- Bonnie D. Ford, ESPN Senior Writer
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Three-time Tour of California winner Levi Leipheimer has signed a two-year deal with Team RadioShack, choosing to continue racing with Lance Armstrong, manager Johan Bruyneel and an organization Leipheimer says is the best fit for him.
"The last two years of my career have been the best, and that's because of the team Johan assembled," said Leipheimer, who also followed Bruyneel to Astana after the 2007 season when the Discovery Channel team folded.
Leipheimer, who will turn 36 in October, is the latest rider to join a roster that will be loaded with experience and somewhat shorter on younger talent, at least for the 2010 season.
Led by Armstrong, who will try to win his eighth Tour de France next year, RadioShack has announced the signings of support riders Jose Luis Rubiera of Spain and Sergio Paulinho of Portugal. Several other riders from Astana -- not including reigning Tour champion Alberto Contador -- are expected to migrate to the new U.S.-based team. Sept. 1 is the date when teams are free to discuss transfers.
But Leipheimer, a Montana native who lives in Santa Rosa, Calif., said his age won't prevent him from remaining one of the most consistent stage racers in the peloton.
"There's a few factors," he said. "I started late. I still have the desire and passion to ride the bike. There's a trend now for riders to go longer and longer. I feel like I'm still getting better."
Leipheimer looked strong at this year's Tour until he crashed on a turn late in Stage 12. He was able to finish the stage but was diagnosed with a broken wrist the next morning and could not continue. He had previously finished sixth in this year's Giro d'Italia and won the Tour of the Gila in New Mexico. Leipheimer has not raced since the Tour de France but is slated to start in the Tour of Missouri next week even though he is not in peak form.
"I think I can be a captain on the road and help someone else win, but to win myself -- I really doubt that," he said.
A former downhill skier, Leipheimer raced as an amateur in Belgium and eventually signed with the Bruyneel-directed U.S. Postal Service team -- although Leipheimer and Armstrong rarely crossed paths, and Leipheimer was not selected to ride for Armstrong's first few Tour victories. After a surprise third-place finish in the Tour of Spain in 2001, Leipheimer jumped to the Dutch Rabobank team and then to Germany's Gerolsteiner and logged three top-10 Tour finishes as a team leader.
However, Leipheimer didn't achieve his dream of getting on a Tour de France podium until he came back under Bruyneel's wing at Discovery Channel in 2007. Leipheimer finished third to teammate Contador that year, the same season in which he won his first Tour of California.
Astana was controversially excluded from the Tour in 2008 because of doping scandals that preceded Bruyneel's tenure there, prompting Leipheimer's supporters to start an ardent "Let Levi Ride" campaign that fell on deaf ears. Leipheimer made the most of his season, taking his second title in California and finishing a narrow second to Contador at the Tour of Spain. That gave Leipheimer three podium (top three) appearances in Grand Tours.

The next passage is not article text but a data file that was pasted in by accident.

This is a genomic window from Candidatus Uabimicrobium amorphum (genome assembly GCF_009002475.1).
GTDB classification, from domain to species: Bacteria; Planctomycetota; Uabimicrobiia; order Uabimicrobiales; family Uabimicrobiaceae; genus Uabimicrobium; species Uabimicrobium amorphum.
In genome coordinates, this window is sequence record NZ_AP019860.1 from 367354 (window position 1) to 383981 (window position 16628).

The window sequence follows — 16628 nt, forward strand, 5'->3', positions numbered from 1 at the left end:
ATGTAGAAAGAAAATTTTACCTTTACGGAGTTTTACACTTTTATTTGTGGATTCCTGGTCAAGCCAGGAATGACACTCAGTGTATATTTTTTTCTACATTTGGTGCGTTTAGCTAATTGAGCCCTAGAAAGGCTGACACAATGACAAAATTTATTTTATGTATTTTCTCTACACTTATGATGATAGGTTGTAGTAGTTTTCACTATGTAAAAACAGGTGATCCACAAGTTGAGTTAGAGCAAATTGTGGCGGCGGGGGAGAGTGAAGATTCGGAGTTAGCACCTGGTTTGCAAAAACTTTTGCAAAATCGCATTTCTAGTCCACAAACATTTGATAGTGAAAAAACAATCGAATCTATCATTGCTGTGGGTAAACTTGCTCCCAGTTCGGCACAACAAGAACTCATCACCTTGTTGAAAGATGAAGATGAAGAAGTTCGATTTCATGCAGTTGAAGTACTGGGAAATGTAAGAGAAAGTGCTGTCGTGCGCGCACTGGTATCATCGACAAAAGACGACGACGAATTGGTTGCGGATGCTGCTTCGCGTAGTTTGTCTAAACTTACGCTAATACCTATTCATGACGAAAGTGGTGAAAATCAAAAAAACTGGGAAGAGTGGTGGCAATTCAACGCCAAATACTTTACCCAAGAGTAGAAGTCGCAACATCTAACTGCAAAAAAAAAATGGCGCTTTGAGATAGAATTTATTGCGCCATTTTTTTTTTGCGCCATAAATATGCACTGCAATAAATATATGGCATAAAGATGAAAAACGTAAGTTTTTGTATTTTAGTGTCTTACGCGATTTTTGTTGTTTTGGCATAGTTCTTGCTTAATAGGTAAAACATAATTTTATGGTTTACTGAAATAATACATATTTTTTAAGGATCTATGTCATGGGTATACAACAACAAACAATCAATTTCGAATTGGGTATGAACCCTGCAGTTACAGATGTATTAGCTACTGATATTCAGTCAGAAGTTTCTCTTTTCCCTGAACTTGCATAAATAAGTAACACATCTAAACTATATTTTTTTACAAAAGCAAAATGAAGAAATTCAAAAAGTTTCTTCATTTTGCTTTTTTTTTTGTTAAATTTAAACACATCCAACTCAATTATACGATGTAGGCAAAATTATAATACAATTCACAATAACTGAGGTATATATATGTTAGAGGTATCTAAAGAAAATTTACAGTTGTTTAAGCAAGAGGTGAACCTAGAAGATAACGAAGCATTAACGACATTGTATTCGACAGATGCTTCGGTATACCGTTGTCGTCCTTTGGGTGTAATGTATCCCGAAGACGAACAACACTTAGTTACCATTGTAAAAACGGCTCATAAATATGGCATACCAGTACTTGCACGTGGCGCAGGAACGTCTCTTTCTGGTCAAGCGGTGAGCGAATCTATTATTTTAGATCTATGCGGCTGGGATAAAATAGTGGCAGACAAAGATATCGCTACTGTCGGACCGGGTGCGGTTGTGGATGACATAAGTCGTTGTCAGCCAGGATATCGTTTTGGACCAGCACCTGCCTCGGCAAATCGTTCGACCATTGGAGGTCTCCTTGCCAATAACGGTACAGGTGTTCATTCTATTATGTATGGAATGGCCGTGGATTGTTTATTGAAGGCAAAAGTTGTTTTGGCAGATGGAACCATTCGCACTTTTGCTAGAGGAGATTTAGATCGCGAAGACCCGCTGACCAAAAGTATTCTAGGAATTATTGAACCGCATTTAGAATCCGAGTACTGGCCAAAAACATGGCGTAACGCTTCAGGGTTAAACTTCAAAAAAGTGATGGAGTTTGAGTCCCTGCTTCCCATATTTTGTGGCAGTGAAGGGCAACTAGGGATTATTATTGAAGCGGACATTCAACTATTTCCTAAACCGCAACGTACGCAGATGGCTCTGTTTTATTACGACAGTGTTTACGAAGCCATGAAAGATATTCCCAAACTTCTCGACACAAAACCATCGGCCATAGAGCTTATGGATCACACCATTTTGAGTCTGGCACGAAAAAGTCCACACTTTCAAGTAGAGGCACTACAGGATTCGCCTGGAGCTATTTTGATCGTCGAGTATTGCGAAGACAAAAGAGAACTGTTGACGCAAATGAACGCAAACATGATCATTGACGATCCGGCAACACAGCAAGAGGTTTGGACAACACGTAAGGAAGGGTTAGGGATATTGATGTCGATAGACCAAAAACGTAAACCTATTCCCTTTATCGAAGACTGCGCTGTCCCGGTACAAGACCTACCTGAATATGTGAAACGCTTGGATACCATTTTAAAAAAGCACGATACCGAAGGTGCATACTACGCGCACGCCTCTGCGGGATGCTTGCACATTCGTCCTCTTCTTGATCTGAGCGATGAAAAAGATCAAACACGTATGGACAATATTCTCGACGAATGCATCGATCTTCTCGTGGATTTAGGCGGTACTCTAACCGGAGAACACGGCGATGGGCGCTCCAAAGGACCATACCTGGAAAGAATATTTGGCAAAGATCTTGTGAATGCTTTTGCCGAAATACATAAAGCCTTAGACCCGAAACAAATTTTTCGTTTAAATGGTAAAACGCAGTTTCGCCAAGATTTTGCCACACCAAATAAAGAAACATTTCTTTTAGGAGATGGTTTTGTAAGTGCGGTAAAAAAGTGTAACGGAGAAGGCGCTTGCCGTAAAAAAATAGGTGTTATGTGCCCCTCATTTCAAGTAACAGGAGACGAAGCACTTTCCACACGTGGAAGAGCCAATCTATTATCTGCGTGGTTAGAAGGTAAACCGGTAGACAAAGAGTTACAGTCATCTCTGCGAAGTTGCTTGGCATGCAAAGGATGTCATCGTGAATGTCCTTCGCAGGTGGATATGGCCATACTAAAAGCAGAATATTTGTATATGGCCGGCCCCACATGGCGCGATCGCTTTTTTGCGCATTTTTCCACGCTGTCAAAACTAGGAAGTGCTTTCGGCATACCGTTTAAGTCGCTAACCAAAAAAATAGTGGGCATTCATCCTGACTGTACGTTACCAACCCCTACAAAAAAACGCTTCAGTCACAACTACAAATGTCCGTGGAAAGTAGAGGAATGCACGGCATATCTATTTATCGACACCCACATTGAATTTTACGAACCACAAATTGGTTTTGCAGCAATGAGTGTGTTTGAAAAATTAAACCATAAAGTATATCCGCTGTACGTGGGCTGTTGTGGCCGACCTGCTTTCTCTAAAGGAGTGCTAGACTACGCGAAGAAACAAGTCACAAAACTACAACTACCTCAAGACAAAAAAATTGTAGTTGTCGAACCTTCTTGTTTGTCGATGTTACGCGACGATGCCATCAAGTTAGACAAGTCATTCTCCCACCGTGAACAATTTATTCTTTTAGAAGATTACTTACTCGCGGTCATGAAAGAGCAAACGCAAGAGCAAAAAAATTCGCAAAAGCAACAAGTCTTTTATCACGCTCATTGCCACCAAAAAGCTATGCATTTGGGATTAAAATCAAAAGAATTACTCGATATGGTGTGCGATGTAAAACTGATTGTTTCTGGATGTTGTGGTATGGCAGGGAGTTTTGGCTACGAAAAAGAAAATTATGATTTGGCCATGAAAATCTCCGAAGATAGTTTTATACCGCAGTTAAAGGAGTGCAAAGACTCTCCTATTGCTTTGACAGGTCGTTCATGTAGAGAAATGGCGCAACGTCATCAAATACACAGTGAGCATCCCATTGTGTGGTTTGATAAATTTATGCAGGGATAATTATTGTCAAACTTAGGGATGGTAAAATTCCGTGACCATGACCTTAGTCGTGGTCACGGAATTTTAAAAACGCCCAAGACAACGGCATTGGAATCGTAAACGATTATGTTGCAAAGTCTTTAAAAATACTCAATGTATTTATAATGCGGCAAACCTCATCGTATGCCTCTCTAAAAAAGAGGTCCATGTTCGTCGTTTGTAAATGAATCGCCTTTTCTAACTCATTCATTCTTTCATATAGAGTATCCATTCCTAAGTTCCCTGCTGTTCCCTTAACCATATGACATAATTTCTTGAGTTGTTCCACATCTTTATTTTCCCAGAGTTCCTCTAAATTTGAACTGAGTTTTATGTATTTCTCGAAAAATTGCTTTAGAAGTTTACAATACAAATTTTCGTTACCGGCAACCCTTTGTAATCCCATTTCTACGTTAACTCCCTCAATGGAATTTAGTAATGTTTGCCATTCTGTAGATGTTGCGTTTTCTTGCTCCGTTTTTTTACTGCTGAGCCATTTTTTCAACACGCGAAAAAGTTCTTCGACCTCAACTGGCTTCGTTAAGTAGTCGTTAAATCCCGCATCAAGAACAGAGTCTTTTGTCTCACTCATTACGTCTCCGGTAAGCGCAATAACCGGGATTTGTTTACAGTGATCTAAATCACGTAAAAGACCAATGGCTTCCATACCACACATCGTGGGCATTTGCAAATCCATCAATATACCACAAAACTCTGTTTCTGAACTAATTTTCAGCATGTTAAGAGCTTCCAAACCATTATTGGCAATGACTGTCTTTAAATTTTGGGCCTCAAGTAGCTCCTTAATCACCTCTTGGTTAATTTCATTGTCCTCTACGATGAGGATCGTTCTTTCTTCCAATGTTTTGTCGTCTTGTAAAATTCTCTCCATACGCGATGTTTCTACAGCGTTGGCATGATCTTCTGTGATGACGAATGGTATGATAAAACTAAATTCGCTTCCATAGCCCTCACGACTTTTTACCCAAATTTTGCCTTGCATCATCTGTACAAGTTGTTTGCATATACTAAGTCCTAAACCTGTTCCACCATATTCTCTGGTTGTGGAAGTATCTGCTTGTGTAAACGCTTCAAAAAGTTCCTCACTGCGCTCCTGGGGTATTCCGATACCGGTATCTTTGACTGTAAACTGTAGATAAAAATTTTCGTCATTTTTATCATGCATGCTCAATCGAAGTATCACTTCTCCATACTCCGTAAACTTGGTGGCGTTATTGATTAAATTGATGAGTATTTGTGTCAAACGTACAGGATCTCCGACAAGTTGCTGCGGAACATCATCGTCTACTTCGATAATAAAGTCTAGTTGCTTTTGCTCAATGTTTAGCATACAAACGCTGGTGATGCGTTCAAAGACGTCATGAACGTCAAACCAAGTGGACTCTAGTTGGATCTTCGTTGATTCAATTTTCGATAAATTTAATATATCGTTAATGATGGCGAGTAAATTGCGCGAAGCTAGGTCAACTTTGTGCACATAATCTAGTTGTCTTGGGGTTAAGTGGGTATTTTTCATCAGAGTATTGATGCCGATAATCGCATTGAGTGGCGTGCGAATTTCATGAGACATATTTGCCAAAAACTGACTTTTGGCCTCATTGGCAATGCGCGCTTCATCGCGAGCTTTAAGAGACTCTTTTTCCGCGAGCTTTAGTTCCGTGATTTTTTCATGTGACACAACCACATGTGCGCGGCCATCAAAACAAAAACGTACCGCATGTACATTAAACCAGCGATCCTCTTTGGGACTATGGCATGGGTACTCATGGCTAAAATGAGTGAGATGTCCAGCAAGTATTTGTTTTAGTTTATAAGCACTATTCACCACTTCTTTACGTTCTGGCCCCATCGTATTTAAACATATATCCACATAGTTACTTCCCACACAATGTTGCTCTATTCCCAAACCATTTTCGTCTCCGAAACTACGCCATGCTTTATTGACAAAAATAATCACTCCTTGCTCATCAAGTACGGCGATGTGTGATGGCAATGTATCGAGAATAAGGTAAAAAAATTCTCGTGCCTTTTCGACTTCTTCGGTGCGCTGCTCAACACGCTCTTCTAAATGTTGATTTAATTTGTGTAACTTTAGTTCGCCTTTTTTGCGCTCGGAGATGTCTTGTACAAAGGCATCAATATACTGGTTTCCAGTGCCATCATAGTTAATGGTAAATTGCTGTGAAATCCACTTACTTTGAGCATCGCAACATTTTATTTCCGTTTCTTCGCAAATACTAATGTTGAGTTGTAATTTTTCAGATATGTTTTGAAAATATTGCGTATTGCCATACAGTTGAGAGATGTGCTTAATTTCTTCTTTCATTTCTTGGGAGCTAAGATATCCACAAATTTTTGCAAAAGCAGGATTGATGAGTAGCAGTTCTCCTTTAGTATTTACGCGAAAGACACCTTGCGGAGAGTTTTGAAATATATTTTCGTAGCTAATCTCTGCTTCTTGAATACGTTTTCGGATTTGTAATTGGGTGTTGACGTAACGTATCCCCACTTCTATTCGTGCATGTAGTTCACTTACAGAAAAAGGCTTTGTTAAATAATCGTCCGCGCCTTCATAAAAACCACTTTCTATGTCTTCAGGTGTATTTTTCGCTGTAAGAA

Leipheimer said his relationship with Armstrong was a crucial factor in his decision to sign with RadioShack. The two men became close this season and worked for each other in several races.
The Fort Worth, Texas, based electronics chain also should offer more stability than Astana did this year, as some of that team's Kazakh sponsors failed to meet their financial commitments early this year, resulting in delayed payments for riders and bringing the team to the brink of default at one point.
Leipheimer said he is often asked why he would continue on with a team where Armstrong will be the leader for the Tour rather than trying to pursue his own ambitions. "It's not a handicap," he said. "It forces me to ride stronger."
If anything, Leipheimer has established more of a separate identity -- and become better known in the United States -- while dividing his time between leading and support duties than he was able to do when he was the reserved leader of two European teams. He and his wife, former Canadian racer Odessa Gunn, publicly support animal rescue and children's causes in northern California.
Leipheimer also organized a ride in his home area in early October that will raise funds for charity and to help Santa Rosa mount a bid to host a stage of the Tour of California as the city has in every previous edition. Some 3,500 riders signed up for the ride before entries to the Gran Fondo -- modeled after similar events in Italy -- were closed.
The Tour of California has been shifted from February to May, enabling the race to go to higher terrain and perhaps include a first-ever mountaintop finish. Leipheimer said he expects to go for a fourth straight win there.
U.S.-based Garmin-Slipstream announced several roster additions early Tuesday morning, including veteran South African sprinter Robbie Hunter, who will provide help for maturing talent Tyler Farrar; top domestic rider Tom Zirbel, who finished second to Garmin's Dave Zabriskie in the U.S. time trial championships; Belgian classics specialist Johan Vansummeren; and Peter Stetina, who has been riding for the organization's Under-23 team.
Bonnie D. Ford covers tennis and Olympic sports for ESPN.com.
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